Johnnie Walker has the luxury of having exclusive access to Scotland's very best whiskies, ranging from the powerful west coast malts all the way to the more subtle east coast flavors. Black Label draws upon all these aromas to create a unique blend with a smooth, deep and complex character.
The best way to drink it?
It can be enjoyed on its own, with a dash of still or sparkling water, or with soda or ginger ale as a long drink.
Don't take the website's word for it? Why not watch this video with Johnnie Walker Brand Ambassador and Master of Whisky Stephen Wilson and learn the best ways to enjoy Johnnie Walker Black and other Labels:

And I would be neglectful to talk about Johnnie Walker Black without showing the spokesperson for that brand here in the United States: Cristina Hendricks

Well, on that note. I guess we're done =) Enjoy!!!

Until Then Happy Drinking,
Sisco Vanilla

Friday, March 14, 2014

The Hi Fi Cocktail

In my last post on the movie OSS 117 Lost in Rio aka OSS 117 Rio ne répond plus (2009), I make mention of a cocktail that I saw on a drinks menu during the movie. To refresh your memory, here is the picture with said menu:

The fifth drink on the menu is what stood out to me: The Hi Fi cocktail. In searching online, I found that the Hi Fi cocktail is basically a variation of The Screwdriver, which is vodka and orange juice. According to the Cocktail Hunter listing for a Hi Fi Cocktail the cocktail is made with 1 1/2 oz Vodka and an Orange soda to top with an orange slice garnish. I also saw on the Cocktails Wiki page the Hi Fi Cocktail that the drink is made with 1 shot of Vodka and 2 shots Orange Carbonated Drink such as Orangina or Orange Crush over ice with an orange slice as garnish.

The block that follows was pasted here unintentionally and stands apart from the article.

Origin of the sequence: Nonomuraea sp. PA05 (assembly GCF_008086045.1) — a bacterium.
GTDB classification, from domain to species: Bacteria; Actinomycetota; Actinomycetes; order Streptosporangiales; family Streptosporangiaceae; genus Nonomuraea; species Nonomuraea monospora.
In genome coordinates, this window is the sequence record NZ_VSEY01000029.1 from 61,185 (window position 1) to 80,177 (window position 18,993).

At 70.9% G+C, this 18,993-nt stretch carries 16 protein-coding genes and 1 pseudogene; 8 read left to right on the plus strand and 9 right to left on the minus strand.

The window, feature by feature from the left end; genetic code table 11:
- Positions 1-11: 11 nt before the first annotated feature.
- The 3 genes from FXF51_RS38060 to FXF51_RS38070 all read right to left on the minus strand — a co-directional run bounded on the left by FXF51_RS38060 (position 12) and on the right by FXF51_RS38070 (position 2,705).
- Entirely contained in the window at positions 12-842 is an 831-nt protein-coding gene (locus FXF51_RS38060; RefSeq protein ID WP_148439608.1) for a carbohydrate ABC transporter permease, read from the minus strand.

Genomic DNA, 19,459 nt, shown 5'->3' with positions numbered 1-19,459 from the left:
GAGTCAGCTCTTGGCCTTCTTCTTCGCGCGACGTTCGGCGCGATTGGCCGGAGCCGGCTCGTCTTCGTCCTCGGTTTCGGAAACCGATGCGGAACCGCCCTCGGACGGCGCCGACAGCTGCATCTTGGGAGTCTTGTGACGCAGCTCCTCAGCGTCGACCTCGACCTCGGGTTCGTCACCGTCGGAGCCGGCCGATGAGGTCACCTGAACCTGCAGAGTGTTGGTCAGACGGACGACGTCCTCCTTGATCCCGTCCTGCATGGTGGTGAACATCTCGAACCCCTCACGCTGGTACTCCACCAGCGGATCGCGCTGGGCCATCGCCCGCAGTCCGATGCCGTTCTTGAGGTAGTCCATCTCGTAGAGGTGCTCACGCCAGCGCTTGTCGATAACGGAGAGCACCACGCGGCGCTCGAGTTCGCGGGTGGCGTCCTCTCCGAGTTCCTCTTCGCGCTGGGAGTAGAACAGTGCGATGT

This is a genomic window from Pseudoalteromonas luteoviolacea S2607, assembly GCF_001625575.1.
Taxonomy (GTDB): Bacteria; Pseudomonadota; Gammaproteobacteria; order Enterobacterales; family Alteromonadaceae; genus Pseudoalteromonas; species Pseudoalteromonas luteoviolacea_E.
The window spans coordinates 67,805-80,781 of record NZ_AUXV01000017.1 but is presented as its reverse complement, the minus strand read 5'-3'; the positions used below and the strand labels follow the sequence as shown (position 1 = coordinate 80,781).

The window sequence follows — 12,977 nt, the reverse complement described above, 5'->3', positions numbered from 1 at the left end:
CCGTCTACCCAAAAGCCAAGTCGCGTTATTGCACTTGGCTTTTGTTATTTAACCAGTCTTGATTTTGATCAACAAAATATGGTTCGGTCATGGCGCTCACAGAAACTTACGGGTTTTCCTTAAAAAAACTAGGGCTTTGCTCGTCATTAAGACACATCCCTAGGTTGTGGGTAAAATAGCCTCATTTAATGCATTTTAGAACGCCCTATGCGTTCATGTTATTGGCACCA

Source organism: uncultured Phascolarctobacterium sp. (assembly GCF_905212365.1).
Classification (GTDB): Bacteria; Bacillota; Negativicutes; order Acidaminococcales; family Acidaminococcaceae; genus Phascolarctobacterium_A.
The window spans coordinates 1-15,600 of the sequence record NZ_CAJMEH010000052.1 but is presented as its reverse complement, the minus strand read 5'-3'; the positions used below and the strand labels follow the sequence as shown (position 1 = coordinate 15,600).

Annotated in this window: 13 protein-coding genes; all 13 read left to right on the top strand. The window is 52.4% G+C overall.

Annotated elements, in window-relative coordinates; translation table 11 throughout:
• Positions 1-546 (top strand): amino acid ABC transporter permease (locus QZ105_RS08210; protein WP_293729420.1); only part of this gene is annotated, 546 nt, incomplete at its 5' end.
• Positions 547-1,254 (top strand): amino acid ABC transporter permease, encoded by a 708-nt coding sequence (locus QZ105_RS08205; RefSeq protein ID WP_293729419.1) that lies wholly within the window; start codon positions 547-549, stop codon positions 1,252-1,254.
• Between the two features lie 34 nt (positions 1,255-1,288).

This wouldn't be the first time that I used Orangina in a cocktail. Back on December 21, 2012, I wrote a post entitled Le Grand Orange whose recipe bears a similarity to the two recipes listed above. In Le Grand Orange, I used 2oz Absolute Mandarin, a Splash of Grand Marnier with an Orangina top off and Orange slice garnish. Since I already used Orangina for this cocktail, I decided to use something else for the Hi Fi cocktail.

In my local supermarket, I found that they stocked Sanpelligrino Aranciata. Here is how the Sanpelligrino Aranciata is described on the Sanpelligrino website:
Sanpellegrino Aranciata, the Italian orangeade par excellence, is a product with an unique taste and a long history, being born in 1932. It has become a status symbol exported worldwide, distinguished by Italian style. The full taste and the naturalness of Italian oranges characterize this delicious non-alcoholic sparkling soft drink. To be enjoyed chilled.
After picking up a six-pack of bottles, I decided to make the Hi Fi Cocktail:
Hi Fi Cocktail
2oz of Grey Goose Vodka
6oz of Sanpellegrino Aranciata orange sparkling water

Build over ice in a Collins glass. Garnish with an Orange slice.